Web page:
Written by David Fabian, March 13th, 2017
Preferred stocks offer the distinction of being unique hybrid instruments with qualities of both stocks and bonds. In that manner, they offer healthy dividend yields alongside a favored position in the capital structure of many companies that issue these securities.
The reason company’s issue preferred shares are to raise capital from investors that are seeking an attractive yield without adding traditional debt (bonds) that carry strict maturity dates and covenants. Preferred stocks can also be “callable” from the issuer, who has the right to redeem them at a certain price or time at their discretion. Read more
Written by David Fabian, January 18th, 2017
ETF investors are likely measuring the resilience and relative performance of their portfolios during the latest 6-month jump in interest rates. Bond funds are the obvious areas of concern in terms of volatility. However, many stock and equity-income asset classes maintain a high sensitivity to Treasury yield fluctuations as well.
REITs certainly fall into this category and are one of the few sectors of the market currently trading well off their highs. As I wrote in September, inflection points in interest rates typically signal a change of trend for these assets. Read more
Written by David Fabian, December 16th, 2016
Retired investors are often looking for core exposure in funds that demonstrate low costs and steady income. These two attributes are key to maintaining a correlation with the market, while creating a passive stream of dependable dividends to offset living expenses. One fund company that offers several different options in this arena is the iShares suite of ETFs from BlackRock. Read more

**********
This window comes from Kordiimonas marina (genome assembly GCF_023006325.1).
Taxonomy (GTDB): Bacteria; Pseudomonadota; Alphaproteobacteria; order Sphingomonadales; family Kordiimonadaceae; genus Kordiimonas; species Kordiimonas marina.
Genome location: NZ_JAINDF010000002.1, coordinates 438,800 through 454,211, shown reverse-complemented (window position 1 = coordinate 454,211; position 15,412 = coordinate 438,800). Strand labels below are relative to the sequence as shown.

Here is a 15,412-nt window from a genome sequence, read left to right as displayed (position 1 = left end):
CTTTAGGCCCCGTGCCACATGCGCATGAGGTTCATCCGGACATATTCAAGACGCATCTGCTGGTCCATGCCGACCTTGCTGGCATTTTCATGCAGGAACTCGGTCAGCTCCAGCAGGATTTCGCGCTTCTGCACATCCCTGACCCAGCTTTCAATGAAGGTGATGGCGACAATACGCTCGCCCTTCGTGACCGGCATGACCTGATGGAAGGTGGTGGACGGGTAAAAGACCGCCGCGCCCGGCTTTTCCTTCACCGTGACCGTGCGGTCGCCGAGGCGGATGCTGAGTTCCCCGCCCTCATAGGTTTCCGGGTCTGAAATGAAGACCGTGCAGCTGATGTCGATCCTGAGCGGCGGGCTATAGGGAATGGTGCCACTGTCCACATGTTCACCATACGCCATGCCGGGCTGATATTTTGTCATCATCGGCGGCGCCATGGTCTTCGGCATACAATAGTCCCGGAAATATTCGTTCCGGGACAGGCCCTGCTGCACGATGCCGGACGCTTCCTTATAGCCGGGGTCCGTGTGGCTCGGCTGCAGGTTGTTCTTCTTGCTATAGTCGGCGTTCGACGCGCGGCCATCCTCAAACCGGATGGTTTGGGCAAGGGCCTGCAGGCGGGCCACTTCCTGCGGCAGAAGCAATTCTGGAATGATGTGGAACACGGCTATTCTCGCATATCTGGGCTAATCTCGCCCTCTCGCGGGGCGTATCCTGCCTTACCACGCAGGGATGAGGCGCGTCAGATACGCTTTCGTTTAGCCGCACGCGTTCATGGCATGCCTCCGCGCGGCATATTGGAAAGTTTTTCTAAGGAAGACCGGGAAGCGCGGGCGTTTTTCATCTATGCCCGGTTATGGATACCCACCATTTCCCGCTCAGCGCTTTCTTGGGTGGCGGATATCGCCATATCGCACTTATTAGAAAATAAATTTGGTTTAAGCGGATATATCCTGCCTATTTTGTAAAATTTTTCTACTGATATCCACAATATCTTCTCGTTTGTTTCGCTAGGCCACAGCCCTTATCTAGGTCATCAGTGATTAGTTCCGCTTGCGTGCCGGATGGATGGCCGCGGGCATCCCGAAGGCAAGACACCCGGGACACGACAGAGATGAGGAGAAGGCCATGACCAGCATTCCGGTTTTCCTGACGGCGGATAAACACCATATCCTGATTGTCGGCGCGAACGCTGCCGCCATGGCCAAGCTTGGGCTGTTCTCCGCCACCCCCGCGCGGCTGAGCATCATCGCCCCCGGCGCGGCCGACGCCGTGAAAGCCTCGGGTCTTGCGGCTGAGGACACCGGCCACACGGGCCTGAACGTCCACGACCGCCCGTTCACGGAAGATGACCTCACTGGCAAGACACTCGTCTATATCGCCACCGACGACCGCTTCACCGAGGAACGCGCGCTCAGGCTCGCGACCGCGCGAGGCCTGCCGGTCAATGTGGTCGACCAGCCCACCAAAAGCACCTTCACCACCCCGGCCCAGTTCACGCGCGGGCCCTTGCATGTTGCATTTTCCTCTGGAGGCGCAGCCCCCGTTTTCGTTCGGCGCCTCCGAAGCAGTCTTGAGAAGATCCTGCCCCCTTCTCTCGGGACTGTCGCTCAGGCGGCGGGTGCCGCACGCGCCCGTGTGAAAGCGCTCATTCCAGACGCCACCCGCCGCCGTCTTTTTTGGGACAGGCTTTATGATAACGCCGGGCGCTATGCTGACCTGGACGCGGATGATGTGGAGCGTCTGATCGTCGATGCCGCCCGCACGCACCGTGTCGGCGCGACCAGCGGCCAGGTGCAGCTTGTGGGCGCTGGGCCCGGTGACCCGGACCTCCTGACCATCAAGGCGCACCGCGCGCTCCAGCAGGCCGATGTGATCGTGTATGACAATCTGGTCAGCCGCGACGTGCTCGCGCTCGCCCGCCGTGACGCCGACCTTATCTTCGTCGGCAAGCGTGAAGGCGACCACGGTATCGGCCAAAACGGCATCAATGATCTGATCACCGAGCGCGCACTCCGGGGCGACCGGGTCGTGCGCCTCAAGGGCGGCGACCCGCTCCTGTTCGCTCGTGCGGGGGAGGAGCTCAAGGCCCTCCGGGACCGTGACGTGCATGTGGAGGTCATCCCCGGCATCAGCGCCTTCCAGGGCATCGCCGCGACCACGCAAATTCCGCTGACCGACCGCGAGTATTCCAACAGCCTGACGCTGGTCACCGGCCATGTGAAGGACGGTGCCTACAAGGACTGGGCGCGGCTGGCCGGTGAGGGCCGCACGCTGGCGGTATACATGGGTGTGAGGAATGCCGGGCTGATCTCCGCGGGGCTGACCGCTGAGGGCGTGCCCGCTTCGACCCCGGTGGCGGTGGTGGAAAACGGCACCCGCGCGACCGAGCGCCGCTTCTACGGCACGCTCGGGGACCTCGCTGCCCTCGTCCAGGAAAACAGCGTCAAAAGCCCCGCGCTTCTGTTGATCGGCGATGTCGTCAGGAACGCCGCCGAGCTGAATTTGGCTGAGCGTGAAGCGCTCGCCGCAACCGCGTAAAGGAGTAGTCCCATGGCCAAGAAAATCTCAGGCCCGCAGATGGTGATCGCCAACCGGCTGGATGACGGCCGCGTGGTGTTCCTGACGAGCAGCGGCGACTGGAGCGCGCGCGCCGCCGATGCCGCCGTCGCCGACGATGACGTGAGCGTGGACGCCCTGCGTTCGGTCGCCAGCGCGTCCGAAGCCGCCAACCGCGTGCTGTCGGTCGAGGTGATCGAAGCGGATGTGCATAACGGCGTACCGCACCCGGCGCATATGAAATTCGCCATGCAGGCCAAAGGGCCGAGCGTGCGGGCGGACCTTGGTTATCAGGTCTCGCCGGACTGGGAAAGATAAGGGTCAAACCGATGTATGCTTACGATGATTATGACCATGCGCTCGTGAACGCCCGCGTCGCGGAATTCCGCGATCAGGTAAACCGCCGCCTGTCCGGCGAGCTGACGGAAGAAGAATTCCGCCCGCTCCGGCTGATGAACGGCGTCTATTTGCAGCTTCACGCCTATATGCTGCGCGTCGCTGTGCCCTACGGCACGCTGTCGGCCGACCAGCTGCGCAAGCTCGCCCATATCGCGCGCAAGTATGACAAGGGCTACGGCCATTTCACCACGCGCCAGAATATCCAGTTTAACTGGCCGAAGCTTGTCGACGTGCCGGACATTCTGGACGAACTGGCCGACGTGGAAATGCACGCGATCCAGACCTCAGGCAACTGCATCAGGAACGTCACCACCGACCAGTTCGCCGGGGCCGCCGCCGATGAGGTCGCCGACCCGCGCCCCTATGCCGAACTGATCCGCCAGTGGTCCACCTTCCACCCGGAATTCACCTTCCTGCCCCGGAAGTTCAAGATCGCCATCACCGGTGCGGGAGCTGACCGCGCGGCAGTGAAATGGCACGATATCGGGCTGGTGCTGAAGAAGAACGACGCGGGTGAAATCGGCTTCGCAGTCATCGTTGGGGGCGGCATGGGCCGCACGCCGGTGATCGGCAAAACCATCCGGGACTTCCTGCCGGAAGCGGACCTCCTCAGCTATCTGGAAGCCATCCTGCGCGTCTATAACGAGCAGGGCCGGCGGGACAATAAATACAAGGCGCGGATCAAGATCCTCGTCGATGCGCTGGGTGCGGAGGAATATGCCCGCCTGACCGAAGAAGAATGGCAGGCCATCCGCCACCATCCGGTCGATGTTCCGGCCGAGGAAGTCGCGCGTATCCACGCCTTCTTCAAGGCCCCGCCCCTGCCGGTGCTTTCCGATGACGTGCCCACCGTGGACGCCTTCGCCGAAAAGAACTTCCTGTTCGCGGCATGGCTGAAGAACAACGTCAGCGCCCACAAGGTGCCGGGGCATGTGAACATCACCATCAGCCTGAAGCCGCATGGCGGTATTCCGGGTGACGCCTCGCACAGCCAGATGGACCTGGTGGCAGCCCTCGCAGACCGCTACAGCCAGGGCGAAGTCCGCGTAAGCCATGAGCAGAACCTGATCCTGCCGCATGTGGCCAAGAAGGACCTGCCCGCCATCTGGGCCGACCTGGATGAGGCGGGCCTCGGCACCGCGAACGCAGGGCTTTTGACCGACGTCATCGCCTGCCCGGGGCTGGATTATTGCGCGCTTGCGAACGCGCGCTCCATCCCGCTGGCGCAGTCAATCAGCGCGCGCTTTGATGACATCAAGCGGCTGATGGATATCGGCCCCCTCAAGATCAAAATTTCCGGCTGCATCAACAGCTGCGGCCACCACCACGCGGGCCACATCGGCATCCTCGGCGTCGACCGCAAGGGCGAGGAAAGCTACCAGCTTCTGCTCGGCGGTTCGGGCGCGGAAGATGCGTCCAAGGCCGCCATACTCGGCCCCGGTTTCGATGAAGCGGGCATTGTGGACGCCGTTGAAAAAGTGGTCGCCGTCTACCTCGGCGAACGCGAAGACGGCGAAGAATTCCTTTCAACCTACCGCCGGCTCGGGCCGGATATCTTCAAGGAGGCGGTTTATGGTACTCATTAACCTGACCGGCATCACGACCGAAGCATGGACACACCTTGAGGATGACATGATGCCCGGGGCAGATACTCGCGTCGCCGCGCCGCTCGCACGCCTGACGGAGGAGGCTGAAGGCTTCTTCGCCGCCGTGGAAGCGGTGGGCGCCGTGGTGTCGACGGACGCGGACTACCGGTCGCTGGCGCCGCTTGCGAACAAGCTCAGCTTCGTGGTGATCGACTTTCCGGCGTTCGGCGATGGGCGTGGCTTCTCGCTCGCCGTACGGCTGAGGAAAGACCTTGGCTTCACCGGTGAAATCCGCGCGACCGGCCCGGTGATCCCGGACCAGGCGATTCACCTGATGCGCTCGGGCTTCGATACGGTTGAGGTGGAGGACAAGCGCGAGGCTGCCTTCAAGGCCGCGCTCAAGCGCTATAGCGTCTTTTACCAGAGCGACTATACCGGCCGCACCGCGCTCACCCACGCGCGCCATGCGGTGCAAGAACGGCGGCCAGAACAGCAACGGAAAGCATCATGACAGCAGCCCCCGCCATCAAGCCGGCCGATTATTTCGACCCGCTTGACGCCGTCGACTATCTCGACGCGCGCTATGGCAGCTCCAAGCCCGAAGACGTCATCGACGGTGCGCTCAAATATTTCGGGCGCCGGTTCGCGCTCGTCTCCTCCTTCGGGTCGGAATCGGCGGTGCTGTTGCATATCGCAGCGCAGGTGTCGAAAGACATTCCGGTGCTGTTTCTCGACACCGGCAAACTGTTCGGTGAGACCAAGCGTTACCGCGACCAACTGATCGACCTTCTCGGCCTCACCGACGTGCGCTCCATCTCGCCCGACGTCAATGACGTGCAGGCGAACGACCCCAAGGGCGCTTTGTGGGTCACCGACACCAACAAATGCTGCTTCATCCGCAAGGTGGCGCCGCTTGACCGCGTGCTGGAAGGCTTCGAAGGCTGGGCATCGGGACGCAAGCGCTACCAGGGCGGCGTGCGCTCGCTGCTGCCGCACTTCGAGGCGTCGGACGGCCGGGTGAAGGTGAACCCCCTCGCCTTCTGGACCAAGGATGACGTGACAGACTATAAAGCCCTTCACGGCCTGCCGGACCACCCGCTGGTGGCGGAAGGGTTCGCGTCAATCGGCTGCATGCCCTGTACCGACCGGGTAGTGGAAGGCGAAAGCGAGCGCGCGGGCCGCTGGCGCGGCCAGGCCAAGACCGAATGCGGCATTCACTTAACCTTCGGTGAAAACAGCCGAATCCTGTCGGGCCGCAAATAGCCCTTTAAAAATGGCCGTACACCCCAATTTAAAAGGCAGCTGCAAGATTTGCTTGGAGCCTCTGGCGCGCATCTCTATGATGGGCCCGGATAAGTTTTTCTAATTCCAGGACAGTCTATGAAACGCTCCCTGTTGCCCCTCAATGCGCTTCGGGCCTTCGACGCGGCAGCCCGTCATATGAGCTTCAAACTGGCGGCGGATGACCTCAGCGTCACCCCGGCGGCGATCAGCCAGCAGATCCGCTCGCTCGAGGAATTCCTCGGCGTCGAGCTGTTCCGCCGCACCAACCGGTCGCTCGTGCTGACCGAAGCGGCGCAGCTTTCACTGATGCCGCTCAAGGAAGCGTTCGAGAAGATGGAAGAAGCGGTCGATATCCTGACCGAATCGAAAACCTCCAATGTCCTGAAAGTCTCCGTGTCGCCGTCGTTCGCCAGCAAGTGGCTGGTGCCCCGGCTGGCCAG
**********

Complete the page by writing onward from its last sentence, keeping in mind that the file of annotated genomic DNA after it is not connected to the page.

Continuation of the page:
Written by David Fabian, December 13th, 2016
Dividend growth is a theme with a committed following among income investors. Companies that have consistently raised their dividend on a year-over-year basis have generally done so because of solid business growth and a pledge to uphold shareholder returns. These stocks are also easy to screen and transform into a passively managed index for the benefit of diversified exchange-traded funds.
For example, the Vanguard Dividend Appreciation ETF (VIG) has $21.8 billion dedicated to a group of 185 large-cap stocks with a historical penchant for annual dividend increases. This type of investment vehicle can provide broad-based exposure to a certain segment of publicly-traded companies that all exhibit similar dividend characteristics.
But what if you want to participate in the trend of dividend growth in a broad basket of companies without actually owning the stocks themselves?
Written by David Fabian, October 07th, 2015
The search for income is always an interesting investment dynamic. Those that stray too far out into high yield or esoteric securities tend to find themselves experiencing above-average volatility or non-correlated returns. Conversely, if you stay too conservative in duration or credit quality, your total return is likely to be measured in pennies rather than percentage points. The nexus of those two extremes is ultimately the sweet spot that will produce dependable income and steady returns. Read more